Jan 14, 201308:36 AMFood & Dining
Tasty Tidbits and Food For Thought
What? A Crock?
Yes, it's that time of year. January. A long, dark depressing month.
I leave for work in the dark and when I come home it's dark. The vibrant Christmas lights have been taken down. Christmas cookies have been long eaten and there's no more excuses to overindulge.
Six weeks until Valentines day and two months until Spring.
The magazine covers are full of headlines like, "New Year, New You", "Start Your Year off Right", and “Healthy Thirty-minute Dinners.” I know I should be writing cheerily about New Year's resolutions, exercise, and healthy food choices, but I just want to hibernate like a bear and sleep until the fresh buds of spring explode on the vine and the days are long enough for me to see some sunlight outside of a short lunchtime errand.
But there is one thing that can manage to lift my spirits in these long dark days. It is my 1975 tangerine orange Crock-Pot.
During the long warm days of last summer, when the sun shone brightly upon my 6:30 a.m. arrival at the flea market, I purchased an orange Rival Crock-Pot circa 1975. Coincidentally, later that summer I found the exact companion cookbook for the attractive price of $1.
The Crock-Pot reminds me of those summer weekends, and looking at the cookbook and the Kodachrome pictures inside reminds me of what I perceive as the simpler, more innocent era of my youth.
Polyester leisure suits were in fashion, Bill Gates just developed the microcomputer Altair 8800 and Bruce Springsteen released Born to Run. The yearly inflation rate was 9.2% and gas was 44 cents a gallon. We didn’t worry so much about global warming, genetically engineered foods, or superstorms. We didn’t have Wegman’s, organic food or unfortunately as many fresh vegetables and gourmet ingredients.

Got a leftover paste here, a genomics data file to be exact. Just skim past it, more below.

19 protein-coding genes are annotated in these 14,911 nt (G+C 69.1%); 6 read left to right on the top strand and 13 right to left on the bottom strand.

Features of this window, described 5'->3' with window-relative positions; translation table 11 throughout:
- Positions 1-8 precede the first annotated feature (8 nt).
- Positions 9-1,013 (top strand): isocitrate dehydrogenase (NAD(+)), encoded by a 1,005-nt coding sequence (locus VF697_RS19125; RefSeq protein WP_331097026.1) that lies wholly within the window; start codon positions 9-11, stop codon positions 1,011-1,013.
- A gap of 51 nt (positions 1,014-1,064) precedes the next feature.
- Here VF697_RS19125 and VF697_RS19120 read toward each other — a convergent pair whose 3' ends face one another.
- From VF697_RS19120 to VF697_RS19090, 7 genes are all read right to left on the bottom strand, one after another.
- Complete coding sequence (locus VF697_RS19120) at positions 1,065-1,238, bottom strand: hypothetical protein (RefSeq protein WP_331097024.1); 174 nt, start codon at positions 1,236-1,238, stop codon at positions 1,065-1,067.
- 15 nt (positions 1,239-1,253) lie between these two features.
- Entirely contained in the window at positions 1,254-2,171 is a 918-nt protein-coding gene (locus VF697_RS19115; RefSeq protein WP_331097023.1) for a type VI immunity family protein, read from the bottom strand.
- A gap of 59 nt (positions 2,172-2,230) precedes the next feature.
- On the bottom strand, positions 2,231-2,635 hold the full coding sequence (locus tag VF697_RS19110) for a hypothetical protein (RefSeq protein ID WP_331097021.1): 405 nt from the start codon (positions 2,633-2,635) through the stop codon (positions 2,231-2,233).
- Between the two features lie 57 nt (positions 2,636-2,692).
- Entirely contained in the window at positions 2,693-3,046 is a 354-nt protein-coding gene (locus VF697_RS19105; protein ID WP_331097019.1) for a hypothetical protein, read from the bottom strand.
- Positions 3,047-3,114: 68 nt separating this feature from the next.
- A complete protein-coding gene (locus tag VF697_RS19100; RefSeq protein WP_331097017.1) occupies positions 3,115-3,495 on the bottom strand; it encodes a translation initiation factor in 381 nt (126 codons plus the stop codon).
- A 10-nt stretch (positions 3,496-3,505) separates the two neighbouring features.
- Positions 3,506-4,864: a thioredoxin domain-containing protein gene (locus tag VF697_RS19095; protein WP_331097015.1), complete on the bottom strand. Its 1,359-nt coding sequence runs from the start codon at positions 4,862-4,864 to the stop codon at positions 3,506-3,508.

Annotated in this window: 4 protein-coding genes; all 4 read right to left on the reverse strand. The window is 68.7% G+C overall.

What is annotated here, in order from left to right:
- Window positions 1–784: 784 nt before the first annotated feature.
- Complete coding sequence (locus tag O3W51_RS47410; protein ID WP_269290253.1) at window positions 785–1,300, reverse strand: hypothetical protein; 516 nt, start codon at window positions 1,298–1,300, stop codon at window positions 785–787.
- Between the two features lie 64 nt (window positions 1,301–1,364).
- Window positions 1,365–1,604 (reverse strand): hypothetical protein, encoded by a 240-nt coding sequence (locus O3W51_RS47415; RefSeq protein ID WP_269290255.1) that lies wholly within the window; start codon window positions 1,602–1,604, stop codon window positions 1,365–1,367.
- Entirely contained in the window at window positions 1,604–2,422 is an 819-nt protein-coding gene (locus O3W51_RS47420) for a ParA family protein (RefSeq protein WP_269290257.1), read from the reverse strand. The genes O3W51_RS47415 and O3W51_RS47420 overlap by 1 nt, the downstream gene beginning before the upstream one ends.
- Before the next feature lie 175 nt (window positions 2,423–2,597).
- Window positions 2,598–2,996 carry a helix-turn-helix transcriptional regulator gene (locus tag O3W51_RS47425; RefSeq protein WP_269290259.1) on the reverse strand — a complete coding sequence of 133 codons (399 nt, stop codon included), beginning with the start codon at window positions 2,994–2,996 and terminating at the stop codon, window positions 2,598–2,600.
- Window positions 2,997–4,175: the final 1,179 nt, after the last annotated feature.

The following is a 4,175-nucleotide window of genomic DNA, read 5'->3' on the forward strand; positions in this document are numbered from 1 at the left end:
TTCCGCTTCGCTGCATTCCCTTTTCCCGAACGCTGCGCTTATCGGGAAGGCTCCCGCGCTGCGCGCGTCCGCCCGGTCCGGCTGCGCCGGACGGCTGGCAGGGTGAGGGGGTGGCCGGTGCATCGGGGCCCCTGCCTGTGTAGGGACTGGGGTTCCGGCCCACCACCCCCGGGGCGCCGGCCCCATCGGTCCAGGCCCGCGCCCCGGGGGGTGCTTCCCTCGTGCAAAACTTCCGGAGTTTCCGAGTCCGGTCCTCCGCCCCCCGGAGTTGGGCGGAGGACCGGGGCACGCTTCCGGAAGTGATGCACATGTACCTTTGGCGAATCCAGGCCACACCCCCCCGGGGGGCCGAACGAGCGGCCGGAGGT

I perused the recipes and ingredients in the cookbook. Many of the common ingredients are from a box or a can, such as onion soup mix, or can of sliced mushrooms. Some of the ingredients are downright alarming, such as monosodium glutinate, or vegetable protein powder.
The recipe titles range from the dated (Working Girl's Favorite, Bachelor Stew, Male Chauvinist Chili) to the odd (Turnip Custard, Chinese Cashew Tuna, with canned tuna, and Cock ‘n Bull Stew), to the oddly appealing (Ham 'N Cola, Chicken Divan, Dilly Casserole Bread.)
And....who knew you could make New York Style Cheesecake, Scrapple, or old fashioned Apple Butter in a crock pot? Plus, the crock pot would be perfect for a Superbowl side-dish and easy winter suppers after a long day of work.
One-pot clean-up would be easy and a few simple tweaks to the recipes would update the dishes to make them modern and more healthy. I had a host of possibilities to try before Spring.
The cold January morning after I read the cookbook I drove my daughter to school at 7:10 a.m. The sun was not quite up yet, but it was inching closer to the horizon every morning.
That morning a beautiful pink and orange sunrise graced our eyes. The orange in the sunrise reminded me of my crock pot.
Every day the sun will inch closer to the top of the mountain until it will burst forth early and the mornings will be sunny and bright. It is still some time before Spring arrives, but it will get here eventually.
In the meantime, I have my tangerine orange Crock-Pot to brighten my day.
HAM ‘N COLA
- ½ cup brown sugar
- 1 tsp dry mustard
- 1 tsp prepared horseradish
- 1 can cola
- 3-4 lb precooked ham.
- Thoroughly combine brown sugar, mustard and horseradish.
- Moisten with just enough cola to make a smooth paste. Reserve remaining cola.
- Rub entire ham with mixture.
- Place Crock-Pot on low and add remaining cola.
- Cover and cook on low for 6 hours or on high setting for 2 hours.